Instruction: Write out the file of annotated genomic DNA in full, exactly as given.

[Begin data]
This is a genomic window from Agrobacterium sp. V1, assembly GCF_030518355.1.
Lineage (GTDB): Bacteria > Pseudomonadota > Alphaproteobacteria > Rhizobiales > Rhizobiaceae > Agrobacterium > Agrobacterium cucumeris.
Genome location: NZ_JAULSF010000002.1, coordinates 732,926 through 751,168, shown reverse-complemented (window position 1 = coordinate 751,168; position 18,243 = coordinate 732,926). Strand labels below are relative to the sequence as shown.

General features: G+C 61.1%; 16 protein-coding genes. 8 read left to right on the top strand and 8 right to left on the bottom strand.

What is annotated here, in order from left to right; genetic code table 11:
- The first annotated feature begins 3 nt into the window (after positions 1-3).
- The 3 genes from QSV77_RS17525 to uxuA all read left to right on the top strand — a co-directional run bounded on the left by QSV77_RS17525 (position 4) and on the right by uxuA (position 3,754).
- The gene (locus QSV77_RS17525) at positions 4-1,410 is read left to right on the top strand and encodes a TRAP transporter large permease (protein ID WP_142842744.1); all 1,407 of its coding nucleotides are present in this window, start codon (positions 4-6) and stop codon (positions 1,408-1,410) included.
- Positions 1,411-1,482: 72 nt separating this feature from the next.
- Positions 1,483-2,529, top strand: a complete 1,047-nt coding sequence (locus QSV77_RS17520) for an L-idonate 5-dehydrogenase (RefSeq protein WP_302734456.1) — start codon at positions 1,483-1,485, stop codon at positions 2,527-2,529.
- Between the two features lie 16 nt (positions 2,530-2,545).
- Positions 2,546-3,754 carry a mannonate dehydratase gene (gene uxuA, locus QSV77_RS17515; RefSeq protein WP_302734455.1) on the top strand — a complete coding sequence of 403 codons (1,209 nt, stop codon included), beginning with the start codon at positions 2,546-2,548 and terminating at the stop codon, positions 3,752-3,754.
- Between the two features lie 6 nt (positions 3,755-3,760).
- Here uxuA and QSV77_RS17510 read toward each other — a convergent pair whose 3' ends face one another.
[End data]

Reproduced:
This is a genomic window from Agrobacterium sp. V1, assembly GCF_030518355.1.
Lineage (GTDB): Bacteria > Pseudomonadota > Alphaproteobacteria > Rhizobiales > Rhizobiaceae > Agrobacterium > Agrobacterium cucumeris.
Genome location: NZ_JAULSF010000002.1, coordinates 732,926 through 751,168, shown reverse-complemented (window position 1 = coordinate 751,168; position 18,243 = coordinate 732,926). Strand labels below are relative to the sequence as shown.

General features: G+C 61.1%; 16 protein-coding genes. 8 read left to right on the top strand and 8 right to left on the bottom strand.

What is annotated here, in order from left to right; genetic code table 11:
- The first annotated feature begins 3 nt into the window (after positions 1-3).
- The 3 genes from QSV77_RS17525 to uxuA all read left to right on the top strand — a co-directional run bounded on the left by QSV77_RS17525 (position 4) and on the right by uxuA (position 3,754).
- The gene (locus QSV77_RS17525) at positions 4-1,410 is read left to right on the top strand and encodes a TRAP transporter large permease (protein ID WP_142842744.1); all 1,407 of its coding nucleotides are present in this window, start codon (positions 4-6) and stop codon (positions 1,408-1,410) included.
- Positions 1,411-1,482: 72 nt separating this feature from the next.
- Positions 1,483-2,529, top strand: a complete 1,047-nt coding sequence (locus QSV77_RS17520) for an L-idonate 5-dehydrogenase (RefSeq protein WP_302734456.1) — start codon at positions 1,483-1,485, stop codon at positions 2,527-2,529.
- Between the two features lie 16 nt (positions 2,530-2,545).
- Positions 2,546-3,754 carry a mannonate dehydratase gene (gene uxuA, locus QSV77_RS17515; RefSeq protein WP_302734455.1) on the top strand — a complete coding sequence of 403 codons (1,209 nt, stop codon included), beginning with the start codon at positions 2,546-2,548 and terminating at the stop codon, positions 3,752-3,754.
- Between the two features lie 6 nt (positions 3,755-3,760).
- Here uxuA and QSV77_RS17510 read toward each other — a convergent pair whose 3' ends face one another.